Spending in March on goods and food services totaled $514.1 billion, up 16% from the previous month and up 3.6% against March 2018, according to the advance monthly sales report by the U.S. Census Bureau. From January through March total sales increased 2.9% from the same period in 2018.
Online purchases in March rallied 11.6%, and outpaced all other categories, including automobile sales which rose 3.8% and comprise a lion’s share of the total volume. Excluding autos, retail sales rose about 1% in March compared to the prior month. Food and beverage stores, including grocery stores, saw total sales rise 1.8% in March, while heath and personal care speciality stores recorded a 4.4% sales growth in March compared to a year ago.
Other retailers posting sales increases include furniture and home furnishings (1.1%), building materials/lawn & garden (3.3%), clothing and accessories (1.5%), and general merchandise stores like Walmart supercenters (1.9%). Gasoline stations saw a 3.3% increase in total sales, mainly related to higher fuel prices.
Retail outlets seeing fewer sales include electronics stores( (-2.7%), sporting goods, hobby, music & book stores (-9.7%), department stores (-3.7%) and miscellaneous stores (-1.2%).
From January through March online sales have totaled $171.4 billion, up 10% from 2018. Online sales grew 10.9% in February, rebounding from the disappointing 1.2% gain recorded in January. During the same three-month period of 2018 online sales grew 11.2%, according to the Census Bureau report.
Retail analyst Jan Kniffen, CEO of J. Rogers Kniffen, said as more sales of apparel, streaming music and books and general merchandise gravitate online, brick and mortar speciality stores will continue to struggle with sales growth. He said retailers must give shoppers a reason to make the trip to the physical store when they can easily purchase millions of items on Amazon and have them shipped directly to their front door in two days. Kniiffen predicts store closures will continue to escalate through 2030. He said the new normal for consumers is to shop online for many items they once purchased in stores.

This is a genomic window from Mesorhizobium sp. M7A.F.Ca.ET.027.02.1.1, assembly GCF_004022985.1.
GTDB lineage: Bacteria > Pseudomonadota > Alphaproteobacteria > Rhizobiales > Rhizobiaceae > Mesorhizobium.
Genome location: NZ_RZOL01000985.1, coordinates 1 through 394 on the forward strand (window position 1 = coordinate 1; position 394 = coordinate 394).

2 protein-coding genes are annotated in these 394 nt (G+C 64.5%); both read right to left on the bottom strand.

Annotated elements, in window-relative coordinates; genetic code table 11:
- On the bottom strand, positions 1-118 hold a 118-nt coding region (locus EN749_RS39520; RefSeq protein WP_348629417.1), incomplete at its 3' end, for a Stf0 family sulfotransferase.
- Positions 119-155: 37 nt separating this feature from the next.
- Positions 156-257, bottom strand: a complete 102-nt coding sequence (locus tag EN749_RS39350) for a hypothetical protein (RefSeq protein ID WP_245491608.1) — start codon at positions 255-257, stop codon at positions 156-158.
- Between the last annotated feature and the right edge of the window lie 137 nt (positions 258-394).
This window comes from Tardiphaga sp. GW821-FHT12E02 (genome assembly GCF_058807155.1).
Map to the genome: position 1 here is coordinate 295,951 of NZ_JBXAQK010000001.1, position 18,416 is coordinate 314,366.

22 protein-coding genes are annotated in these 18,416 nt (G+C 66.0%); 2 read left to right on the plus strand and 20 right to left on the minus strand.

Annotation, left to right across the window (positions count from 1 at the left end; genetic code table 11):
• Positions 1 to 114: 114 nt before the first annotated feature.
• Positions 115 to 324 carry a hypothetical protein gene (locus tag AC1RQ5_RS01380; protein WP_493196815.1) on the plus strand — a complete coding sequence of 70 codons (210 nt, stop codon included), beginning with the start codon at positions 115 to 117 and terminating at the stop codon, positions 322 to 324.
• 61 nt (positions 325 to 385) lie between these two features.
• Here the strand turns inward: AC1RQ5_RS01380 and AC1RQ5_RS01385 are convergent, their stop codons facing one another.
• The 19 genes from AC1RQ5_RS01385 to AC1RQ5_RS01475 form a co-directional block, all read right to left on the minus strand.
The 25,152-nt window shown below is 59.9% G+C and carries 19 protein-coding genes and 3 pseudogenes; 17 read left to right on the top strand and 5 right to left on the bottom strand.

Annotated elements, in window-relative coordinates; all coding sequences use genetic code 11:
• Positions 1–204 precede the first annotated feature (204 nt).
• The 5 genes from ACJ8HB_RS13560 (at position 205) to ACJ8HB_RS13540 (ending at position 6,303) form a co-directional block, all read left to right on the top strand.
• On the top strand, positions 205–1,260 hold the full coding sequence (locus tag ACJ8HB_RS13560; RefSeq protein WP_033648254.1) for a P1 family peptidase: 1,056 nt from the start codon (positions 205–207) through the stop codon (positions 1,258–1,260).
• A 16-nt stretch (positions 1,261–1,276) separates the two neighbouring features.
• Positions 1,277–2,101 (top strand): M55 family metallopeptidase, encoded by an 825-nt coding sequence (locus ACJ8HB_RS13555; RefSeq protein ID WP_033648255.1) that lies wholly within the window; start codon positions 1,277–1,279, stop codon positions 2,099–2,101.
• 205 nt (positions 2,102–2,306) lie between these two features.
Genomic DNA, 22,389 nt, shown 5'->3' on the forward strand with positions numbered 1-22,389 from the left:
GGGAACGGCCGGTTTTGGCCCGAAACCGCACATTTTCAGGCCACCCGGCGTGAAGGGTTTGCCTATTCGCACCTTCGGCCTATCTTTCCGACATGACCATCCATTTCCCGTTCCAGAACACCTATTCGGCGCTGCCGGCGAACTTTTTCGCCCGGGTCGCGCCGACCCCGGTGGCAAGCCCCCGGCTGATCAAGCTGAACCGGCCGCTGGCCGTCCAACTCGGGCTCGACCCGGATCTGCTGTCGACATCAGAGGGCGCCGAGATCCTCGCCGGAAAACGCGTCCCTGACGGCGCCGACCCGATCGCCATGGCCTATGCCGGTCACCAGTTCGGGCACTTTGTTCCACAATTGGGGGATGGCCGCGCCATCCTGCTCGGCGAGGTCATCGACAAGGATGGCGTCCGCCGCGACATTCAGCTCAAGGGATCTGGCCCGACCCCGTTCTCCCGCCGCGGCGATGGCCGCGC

CoreSight Research reported as of early April retailers have announced nearly 6,000 store closures this year, which is more than were shuttered in all of last year. Kniffen said the store closures stalled last year because the consumer was healthy and spending more than usual in part from lower fuel prices, higher wages and lower taxes. As the tax cuts have worked their way through the system and fuel prices have started to rise consumers are expected to curb spending on special items. He predicts 2019 will be a strong year for retail, but not as strong as 2018.
Retailers like Walmart that sell general merchandise online and in stores continue to invest in pick-up solutions such as the pickup towers located in more than 700 stores. The retailer also offers pickup on hundreds of items which are fulfilled from supercenters instead of distribution centers. Last year Walmart also began testing electronic kiosks for online ordering in a few stores. The large touch-screen displays located in the electronics section of the store can access Walmart.com and allow shoppers to purchase any item they want, print a receipt and pay with cash. These sales count as online for Walmart, but also get the shoppers into the stores.
Kniffen said Walmart is one of the healthier players in retail and able to withstand the Amazon disruption better than most, in part because of the technology investments it is making to bridge its stores with online orders.